Over the last year there have been important decisions by US courts concerning cedants’ obligations to notify their reinsurers of claims on a timely basis.
In two of these cases, Insurance Co. of the State of Pennsylvania v Argonaut Ins. Co, 2013 US Dist. LEXIS 110597 (S.D.N.Y. Aug. 6, 2013) and Granite State Ins. Co v Clearwater Ins. Co, 2014 US Dist. LEXIS 44573 (S.D.N.Y. March 31, 2014), the courts ruled that a cedant’s failure to provide timely notice may relieve a reinsurer from liability without a showing of prejudice if the cedant’s late notice was in bad faith (ie the cedant’s late notice was due to gross negligence, recklessness or wilful conduct).
The Argonaut decision is the first time a court has held that there is a bad faith exception to the general rule under California law that reinsurers must prove prejudice when denying an untimely reported claim. In holding that such an exception should be recognised in California, the Argonaut court noted that reinsureds under California law owe reinsurers a duty of utmost good faith and, as part of that duty, must provide reinsurers with all information material to the underlying risk. The court also relied on cases in which the federal appellate court in New York stated in dicta – more than twenty years ago – that a cedant’s failure to provide timely notice of a claim may bar recovery if the cedant acted in bad faith. See Argonaut, 2013 US Dist. LEXIS at *40-44) (citing Unigard Sec. Ins. Co. v North River Ins. Co 4 F.3d 1049, 1069 (2d Cir. 1993) and Christiania Gen. Ins. Corp. v Great American Ins. Co., 979 F.2d 268, 281 (2d Cir. 1992)).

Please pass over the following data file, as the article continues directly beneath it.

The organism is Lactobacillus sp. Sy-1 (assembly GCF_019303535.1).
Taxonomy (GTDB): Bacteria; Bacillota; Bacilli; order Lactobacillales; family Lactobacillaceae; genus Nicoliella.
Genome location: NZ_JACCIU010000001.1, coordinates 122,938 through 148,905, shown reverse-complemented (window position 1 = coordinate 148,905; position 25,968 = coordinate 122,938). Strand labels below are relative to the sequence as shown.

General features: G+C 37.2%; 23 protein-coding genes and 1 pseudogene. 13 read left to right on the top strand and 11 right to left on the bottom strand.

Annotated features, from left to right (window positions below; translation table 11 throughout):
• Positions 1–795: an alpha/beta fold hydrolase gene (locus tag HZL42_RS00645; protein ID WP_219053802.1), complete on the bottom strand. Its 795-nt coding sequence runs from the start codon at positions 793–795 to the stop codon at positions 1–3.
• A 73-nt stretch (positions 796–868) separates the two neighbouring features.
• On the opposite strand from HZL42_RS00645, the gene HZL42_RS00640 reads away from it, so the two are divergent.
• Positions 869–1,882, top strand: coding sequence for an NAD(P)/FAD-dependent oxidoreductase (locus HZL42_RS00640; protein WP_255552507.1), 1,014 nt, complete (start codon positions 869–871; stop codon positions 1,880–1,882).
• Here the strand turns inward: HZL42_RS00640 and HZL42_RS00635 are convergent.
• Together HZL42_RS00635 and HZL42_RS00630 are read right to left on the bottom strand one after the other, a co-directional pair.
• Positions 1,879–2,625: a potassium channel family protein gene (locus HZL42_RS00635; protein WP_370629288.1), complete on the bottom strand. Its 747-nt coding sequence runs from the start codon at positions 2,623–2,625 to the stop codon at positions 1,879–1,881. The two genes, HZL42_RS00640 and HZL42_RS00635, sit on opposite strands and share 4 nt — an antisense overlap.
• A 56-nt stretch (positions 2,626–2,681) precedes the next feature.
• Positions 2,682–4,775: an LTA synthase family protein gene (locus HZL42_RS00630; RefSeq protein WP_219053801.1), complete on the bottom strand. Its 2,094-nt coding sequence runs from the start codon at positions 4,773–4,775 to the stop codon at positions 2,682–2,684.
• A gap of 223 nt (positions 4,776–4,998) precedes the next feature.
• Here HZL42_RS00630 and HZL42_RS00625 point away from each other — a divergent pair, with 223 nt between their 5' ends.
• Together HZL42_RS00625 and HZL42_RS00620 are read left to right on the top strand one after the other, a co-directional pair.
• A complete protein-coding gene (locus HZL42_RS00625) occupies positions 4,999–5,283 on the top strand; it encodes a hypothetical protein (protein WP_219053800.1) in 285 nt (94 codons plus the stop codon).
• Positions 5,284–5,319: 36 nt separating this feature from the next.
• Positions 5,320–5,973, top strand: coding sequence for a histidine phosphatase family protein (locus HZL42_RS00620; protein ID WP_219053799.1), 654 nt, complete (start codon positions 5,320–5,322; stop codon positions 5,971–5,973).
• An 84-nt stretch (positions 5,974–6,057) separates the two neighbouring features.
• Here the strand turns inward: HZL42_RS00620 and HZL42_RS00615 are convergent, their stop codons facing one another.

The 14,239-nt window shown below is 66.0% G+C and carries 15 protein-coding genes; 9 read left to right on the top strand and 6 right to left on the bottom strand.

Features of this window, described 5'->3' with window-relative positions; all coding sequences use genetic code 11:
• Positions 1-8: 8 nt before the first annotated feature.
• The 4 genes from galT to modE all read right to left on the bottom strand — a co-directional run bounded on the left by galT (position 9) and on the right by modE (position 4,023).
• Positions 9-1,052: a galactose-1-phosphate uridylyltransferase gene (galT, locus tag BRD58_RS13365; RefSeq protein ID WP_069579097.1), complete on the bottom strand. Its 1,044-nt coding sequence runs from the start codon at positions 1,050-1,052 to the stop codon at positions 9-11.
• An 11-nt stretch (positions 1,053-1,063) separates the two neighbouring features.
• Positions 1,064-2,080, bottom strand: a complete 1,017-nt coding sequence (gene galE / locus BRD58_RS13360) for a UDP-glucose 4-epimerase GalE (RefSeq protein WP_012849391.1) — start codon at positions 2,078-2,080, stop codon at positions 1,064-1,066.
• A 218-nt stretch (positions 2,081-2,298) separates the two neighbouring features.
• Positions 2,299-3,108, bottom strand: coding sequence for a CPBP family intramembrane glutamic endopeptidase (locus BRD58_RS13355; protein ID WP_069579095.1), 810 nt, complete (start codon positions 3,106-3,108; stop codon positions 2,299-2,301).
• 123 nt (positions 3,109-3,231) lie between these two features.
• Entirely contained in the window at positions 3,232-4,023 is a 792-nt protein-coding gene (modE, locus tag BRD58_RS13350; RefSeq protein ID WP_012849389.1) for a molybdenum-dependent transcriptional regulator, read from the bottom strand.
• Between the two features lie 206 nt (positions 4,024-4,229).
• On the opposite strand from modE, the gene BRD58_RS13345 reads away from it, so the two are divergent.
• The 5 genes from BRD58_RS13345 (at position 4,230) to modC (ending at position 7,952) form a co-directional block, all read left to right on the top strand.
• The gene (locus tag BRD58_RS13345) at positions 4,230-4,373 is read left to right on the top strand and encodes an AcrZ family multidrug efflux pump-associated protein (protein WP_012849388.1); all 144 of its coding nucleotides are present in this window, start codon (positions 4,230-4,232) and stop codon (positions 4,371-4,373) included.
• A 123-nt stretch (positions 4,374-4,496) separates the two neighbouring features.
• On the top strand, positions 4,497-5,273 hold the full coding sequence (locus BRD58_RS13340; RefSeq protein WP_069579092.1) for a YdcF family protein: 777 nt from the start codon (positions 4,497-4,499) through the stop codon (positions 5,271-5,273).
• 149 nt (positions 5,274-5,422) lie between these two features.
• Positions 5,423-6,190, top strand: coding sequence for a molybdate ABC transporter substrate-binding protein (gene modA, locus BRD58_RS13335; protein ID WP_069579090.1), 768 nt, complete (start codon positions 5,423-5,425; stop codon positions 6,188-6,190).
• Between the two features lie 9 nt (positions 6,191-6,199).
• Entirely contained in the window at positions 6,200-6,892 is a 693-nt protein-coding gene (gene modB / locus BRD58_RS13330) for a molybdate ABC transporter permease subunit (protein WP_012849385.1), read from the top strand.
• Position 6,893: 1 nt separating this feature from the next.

Clearwater breaks new ground in that it is the first time a court has ruled under New York law that a reinsurer did not have to pay an untimely reported claim based on the bad faith exception to the prejudice rule. The Clearwater decision (which was decided by a federal trial court in New York), however, appears to be at odds with a recent decision by a New York State trial court which declined to recognise the bad faith exception under New York law in New Hampshire Ins. Co v Clearwater Ins. Co, 2013 N.Y. Misc. LEXIS 5117 (N.Y. Sup. Ct. Oct. 31, 2013). Both the Clearwater and New Hampshire cases are on appeal so the reinsurance market has not yet heard the last word with respect to this issue under New York law.
Nevertheless, at least for the time being, reinsurers may cite Argonaut and Clearwater to argue that they should not be responsible for untimely claims that they contend were notified to them in bad faith.